Henry Glassie: Field Work086b48254185839d55d347a27a743bb5
Shivers are routinely sent down the spine while watching Pat Collins’ fascinating, low-tempo profile of Henry Glassie, an itinerant ethnographer who travels the world looking at how people live. He has parlayed his considerable knowledge base into a number of books, lectures and curated exhibits over the past 50 years, and this film adopts Glassie’s own objectively observational mode and watches the man while he watches.
With his white, wispy facial hair and poetically articulate manner of communication, he wears his intellect lightly, coming across as a mixture of Mark Twain and someone who lives alone in a woodland shack and sustains himself off of the local fauna. We begin by examining the fine handiwork of a Brazilian sculptor as he produces a statuette of a woman in a flowing, ruffled dress. Collins’ camera lingers on the way that this man creates every individual ruffle, and then painstakingly attaches it to the main figure.
There is at once a deeply relaxing quality to watching such delicate craftsmanship in action, but also a tension too, as it’s clear that the stakes are high and any small slip-up could set the artist back days if not weeks. Glassie is fascinated by the process, but also the tradition of that process, and his job is to document not just how these items are made, but also why they’re made, and whether there’s a chance they might not be made in the near future should a family bloodline die out.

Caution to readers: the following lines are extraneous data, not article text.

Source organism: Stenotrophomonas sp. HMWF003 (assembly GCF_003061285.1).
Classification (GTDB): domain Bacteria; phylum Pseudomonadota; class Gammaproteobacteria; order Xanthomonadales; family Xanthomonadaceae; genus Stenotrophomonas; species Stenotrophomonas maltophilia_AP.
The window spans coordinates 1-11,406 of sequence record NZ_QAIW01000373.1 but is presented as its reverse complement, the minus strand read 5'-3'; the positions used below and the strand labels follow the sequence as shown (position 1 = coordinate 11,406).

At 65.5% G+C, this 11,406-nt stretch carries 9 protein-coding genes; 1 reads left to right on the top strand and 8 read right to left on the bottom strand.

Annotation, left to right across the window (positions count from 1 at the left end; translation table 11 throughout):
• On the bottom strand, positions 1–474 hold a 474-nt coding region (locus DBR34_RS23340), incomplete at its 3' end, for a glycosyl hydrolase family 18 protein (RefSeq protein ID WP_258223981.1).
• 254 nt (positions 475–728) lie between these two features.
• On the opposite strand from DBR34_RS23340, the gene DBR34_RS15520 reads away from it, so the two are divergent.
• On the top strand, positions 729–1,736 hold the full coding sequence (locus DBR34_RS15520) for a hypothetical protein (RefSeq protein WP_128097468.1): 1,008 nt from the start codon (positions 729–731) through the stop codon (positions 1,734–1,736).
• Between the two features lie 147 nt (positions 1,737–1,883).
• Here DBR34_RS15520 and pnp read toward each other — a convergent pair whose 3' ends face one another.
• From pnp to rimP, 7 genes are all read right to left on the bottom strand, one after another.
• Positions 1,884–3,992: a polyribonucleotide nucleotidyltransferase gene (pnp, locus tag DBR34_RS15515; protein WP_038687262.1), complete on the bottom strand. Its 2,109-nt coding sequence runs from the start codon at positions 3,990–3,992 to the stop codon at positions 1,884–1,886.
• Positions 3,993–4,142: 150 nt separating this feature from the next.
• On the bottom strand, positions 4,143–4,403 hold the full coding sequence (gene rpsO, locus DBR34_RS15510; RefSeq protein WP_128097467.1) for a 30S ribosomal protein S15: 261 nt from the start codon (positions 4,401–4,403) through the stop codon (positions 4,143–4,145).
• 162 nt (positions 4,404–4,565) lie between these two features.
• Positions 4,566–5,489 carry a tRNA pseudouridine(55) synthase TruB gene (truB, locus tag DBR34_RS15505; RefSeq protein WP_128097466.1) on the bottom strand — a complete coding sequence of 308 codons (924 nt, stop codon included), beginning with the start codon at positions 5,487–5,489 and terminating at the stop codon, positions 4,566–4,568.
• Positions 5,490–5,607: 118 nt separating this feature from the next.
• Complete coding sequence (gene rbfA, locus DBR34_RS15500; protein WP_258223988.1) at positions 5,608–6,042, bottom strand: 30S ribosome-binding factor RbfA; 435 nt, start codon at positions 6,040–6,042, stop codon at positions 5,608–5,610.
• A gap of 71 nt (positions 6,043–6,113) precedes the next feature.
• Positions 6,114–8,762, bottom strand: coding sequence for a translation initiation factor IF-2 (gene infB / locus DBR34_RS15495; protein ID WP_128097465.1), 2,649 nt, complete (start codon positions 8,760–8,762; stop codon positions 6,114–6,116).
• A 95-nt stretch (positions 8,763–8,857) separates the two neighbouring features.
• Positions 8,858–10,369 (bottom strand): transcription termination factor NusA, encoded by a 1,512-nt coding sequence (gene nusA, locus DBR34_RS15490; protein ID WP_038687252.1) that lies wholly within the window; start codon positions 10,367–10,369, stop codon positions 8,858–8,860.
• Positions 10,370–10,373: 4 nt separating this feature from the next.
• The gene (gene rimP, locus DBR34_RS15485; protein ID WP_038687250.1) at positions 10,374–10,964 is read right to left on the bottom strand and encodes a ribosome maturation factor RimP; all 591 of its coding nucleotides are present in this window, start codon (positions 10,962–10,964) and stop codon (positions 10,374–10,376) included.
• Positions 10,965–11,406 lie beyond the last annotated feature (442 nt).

Aside from a more traditionally fly-on-the-wall segment about a Turkish ceramic artist and the wonderful decorative bowls he produced by hand, the majority of the film is just shots of potters potting, sculptors sculpting and artisans being artisans. One woman whips up a vase on her potter’s wheel like it’s no big thing. Another guy makes a giant pot that he could fit inside of. All this art and skill is being preserved on film, while Glassie sends us off with his own moving and invigorating definition of art’s value and usage in the world.
It’s a discursive and slightly misshapen film, but it’s also easy to see why Glassie commands such respect within the ethnography community – he gathers up these tiny fragments of process, but is able to see and vividly describe the bigger edifice from which they came.
Henry Glassie: Field Work is released 16 April via New Wave Films.
Pat Collins has made some great features: 2012’s Silence and 2017’s Song of Granite.
It’s a slow start but it quickly sweeps you in, mixing ambient process shots with searing insight.
Opens the mind to Glassie’s enclosed but vital little world.
An ASMR-powered documentary portrait of the famed and eloquent ethnographer and folklorist.
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